On appeal from the Superior Court of New Jersey, Law Division, Cape May County.
King, Dreier and Gruccio. King, P.J.A.D.
This case presents again the issue of the liability of police officers and municipalities under Title 59 for their alleged negligence during motor vehicle pursuits of suspects. To date, panels of our court have disagreed on governmental responsibility
in these so-called "hot pursuit" cases and the issue will doubtless find resolution in the Supreme Court.
In this case plaintiffs appeal from a summary judgment on immunity grounds barring their claim for damages, under State law, arising out of a claimed high-speed police pursuit at about 8:30 p.m. on November 12, 1985 in the City of Wildwood (City). The plaintiffs allege that the officer conducted the pursuit in a careless or reckless manner. The plaintiffs also allege that the City failed to train and supervise its officers in the proper conduct of high-speed pursuits.
These are the facts adopted by the Judge from the record before him. A vehicle operated by defendant William Logan was pursued through the City by a police vehicle operated by Patrolman Robert Cramer. The Logan vehicle was traveling, on a foggy night, at a very high rate of speed without headlights. The pursuit ended at the intersection of Burke Avenue and Park Boulevard, when defendant Logan illegally entered the intersection against a stop sign at a high rate of speed and collided with a vehicle operated by plaintiffs' decedent, John Tice.
Suit was instituted against Logan, Cramer, the City of Wildwood and the Wildwood Police Department. Plaintiffs claimed that Cramer was negligent and reckless in pursuing the Logan vehicle. They also alleged that the City Police Department failed to properly supervise, instruct and train police employees in conducting high-speed pursuits.
The chase originated in the vicinity of Park Boulevard and Rio Grande Avenue, where Officer Cramer was dispatched to investigate a melee or disturbance at the Rio Grande Tavern. Upon approaching the scene he observed a red Renault, operated by Logan with three male occupants, pull out in front of him without lights and leave the area. Cramer observed an object, apparently a hammer, thrown from the Logan vehicle at the police vehicle. Cramer then pursued the Renault westbound on Rio Grande Avenue for a short distance, when Logan turned
right, northbound, on Park Boulevard with Cramer in pursuit. Logan then turned right onto Burke Avenue, traveling eastbound on a one-way westbound street. Cramer continued pursuit, also traveling the wrong way on the one-way street. Logan traveled one short block eastbound on Burke and then turned left onto Arctic Avenue, again heading northbound. Arctic Avenue at this location is a one-way street northbound. After going a short distance on Arctic Avenue, Logan turned eastbound on Davis Avenue, crossed New Jersey Avenue and Pacific Avenue and arrived at Atlantic Avenue where he turned southbound. A short distance later, Logan turned right again, traveling westbound on Burke Avenue. Burke Avenue is a westbound one-way street, the traffic on which is obligated to stop for all cross streets. Logan then crossed Pacific, New Jersey and Arctic Avenues without stopping and was in the process of crossing Park Boulevard, against the stop sign, when the accident occurred.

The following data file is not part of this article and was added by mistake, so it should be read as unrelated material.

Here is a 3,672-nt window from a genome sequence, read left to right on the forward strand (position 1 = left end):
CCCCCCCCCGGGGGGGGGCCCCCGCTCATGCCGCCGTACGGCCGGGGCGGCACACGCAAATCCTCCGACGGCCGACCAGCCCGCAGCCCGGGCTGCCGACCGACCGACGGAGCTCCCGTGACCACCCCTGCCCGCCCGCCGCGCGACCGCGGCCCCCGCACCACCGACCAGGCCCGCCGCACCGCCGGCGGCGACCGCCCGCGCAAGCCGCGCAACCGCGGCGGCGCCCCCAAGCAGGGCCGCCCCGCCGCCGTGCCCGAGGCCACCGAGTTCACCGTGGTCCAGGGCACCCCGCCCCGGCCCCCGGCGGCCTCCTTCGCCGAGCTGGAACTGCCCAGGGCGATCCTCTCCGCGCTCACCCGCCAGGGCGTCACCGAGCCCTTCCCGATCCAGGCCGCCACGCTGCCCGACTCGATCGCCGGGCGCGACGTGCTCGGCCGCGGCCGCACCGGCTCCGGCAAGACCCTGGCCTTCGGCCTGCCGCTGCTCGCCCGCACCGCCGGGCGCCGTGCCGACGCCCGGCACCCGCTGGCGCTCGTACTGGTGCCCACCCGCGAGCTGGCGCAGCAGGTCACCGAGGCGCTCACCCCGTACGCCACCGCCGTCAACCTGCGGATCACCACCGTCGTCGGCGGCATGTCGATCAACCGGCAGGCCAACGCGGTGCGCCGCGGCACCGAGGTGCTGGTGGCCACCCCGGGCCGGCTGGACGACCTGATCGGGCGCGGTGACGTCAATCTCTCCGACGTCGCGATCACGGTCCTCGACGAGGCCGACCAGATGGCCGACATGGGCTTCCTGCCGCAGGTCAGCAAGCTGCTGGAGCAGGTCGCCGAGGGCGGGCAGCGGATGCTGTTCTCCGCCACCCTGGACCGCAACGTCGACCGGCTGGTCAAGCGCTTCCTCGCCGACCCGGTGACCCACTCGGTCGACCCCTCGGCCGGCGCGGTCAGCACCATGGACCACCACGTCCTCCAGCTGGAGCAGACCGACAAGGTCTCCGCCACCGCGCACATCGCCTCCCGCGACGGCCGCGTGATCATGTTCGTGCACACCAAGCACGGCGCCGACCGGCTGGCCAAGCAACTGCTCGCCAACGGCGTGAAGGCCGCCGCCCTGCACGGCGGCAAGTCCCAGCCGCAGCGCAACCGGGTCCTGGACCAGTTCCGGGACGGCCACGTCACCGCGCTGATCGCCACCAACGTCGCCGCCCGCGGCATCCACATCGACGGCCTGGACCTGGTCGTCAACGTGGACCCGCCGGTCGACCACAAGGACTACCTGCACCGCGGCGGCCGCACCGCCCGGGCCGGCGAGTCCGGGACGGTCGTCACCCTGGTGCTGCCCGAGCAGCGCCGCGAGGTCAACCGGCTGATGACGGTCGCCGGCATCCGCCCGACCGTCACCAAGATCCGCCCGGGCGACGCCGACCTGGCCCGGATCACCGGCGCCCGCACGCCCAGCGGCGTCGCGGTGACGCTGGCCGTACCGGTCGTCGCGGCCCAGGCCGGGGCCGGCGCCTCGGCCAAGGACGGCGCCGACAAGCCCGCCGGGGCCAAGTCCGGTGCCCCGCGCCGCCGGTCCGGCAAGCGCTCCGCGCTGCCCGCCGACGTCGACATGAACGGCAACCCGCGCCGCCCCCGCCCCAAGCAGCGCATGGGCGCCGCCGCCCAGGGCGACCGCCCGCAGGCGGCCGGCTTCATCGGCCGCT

Logan's vehicle struck the left side of the pick-up truck driven by decedent. The accident resulted in the deaths of Tice and James Costello, a passenger in the back seat of Logan's car. William Logan, Christopher Elia, a passenger in Tice's truck, and Richard Bain, a passenger in Logan's car were injured. The other parties filed personal injury and wrongful death claims which were eventually settled and are not part of this appeal. The plaintiffs' action against Logan ended with a $400,000 consent judgment entered against him. Logan had claimed that one of his passengers forced him to flee the officer by holding a tire iron to his throat and threatening to kill him.
In deciding defendants' motion, the Law Division Judge accepted the factual scenario proffered by the plaintiffs, although the defendants disputed that the patrol vehicle was being operated at an unreasonable rate of speed. The defendants asserted that Officer Cramer was not in "hot pursuit" but was just keeping the Logan vehicle in sight. In any case, the Judge found there was "no ...